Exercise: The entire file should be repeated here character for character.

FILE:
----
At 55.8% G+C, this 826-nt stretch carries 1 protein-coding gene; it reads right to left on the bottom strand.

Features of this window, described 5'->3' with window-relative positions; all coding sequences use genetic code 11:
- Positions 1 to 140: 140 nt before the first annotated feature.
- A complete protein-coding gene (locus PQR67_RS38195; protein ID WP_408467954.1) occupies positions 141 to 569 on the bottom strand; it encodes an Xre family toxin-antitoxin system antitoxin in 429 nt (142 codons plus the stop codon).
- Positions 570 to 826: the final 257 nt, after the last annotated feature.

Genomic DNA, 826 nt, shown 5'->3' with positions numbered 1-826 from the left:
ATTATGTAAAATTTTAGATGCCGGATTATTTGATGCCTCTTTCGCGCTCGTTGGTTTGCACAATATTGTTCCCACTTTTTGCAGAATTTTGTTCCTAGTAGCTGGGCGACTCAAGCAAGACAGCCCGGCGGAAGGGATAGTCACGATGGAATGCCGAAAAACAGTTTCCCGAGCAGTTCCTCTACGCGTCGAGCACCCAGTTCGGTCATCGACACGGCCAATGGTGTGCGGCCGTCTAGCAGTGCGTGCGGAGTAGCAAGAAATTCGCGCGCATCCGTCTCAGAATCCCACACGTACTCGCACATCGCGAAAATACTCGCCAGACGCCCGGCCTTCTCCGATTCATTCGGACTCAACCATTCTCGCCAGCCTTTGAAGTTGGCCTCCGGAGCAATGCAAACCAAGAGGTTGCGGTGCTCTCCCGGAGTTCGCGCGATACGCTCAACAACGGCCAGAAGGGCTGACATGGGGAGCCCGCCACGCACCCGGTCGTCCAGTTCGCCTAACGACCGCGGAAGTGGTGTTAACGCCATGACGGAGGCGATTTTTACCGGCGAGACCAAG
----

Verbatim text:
At 55.8% G+C, this 826-nt stretch carries 1 protein-coding gene; it reads right to left on the bottom strand.

Features of this window, described 5'->3' with window-relative positions; all coding sequences use genetic code 11:
- Positions 1 to 140: 140 nt before the first annotated feature.
- A complete protein-coding gene (locus PQR67_RS38195; protein ID WP_408467954.1) occupies positions 141 to 569 on the bottom strand; it encodes an Xre family toxin-antitoxin system antitoxin in 429 nt (142 codons plus the stop codon).
- Positions 570 to 826: the final 257 nt, after the last annotated feature.

Genomic DNA, 826 nt, shown 5'->3' with positions numbered 1-826 from the left:
ATTATGTAAAATTTTAGATGCCGGATTATTTGATGCCTCTTTCGCGCTCGTTGGTTTGCACAATATTGTTCCCACTTTTTGCAGAATTTTGTTCCTAGTAGCTGGGCGACTCAAGCAAGACAGCCCGGCGGAAGGGATAGTCACGATGGAATGCCGAAAAACAGTTTCCCGAGCAGTTCCTCTACGCGTCGAGCACCCAGTTCGGTCATCGACACGGCCAATGGTGTGCGGCCGTCTAGCAGTGCGTGCGGAGTAGCAAGAAATTCGCGCGCATCCGTCTCAGAATCCCACACGTACTCGCACATCGCGAAAATACTCGCCAGACGCCCGGCCTTCTCCGATTCATTCGGACTCAACCATTCTCGCCAGCCTTTGAAGTTGGCCTCCGGAGCAATGCAAACCAAGAGGTTGCGGTGCTCTCCCGGAGTTCGCGCGATACGCTCAACAACGGCCAGAAGGGCTGACATGGGGAGCCCGCCACGCACCCGGTCGTCCAGTTCGCCTAACGACCGCGGAAGTGGTGTTAACGCCATGACGGAGGCGATTTTTACCGGCGAGACCAAG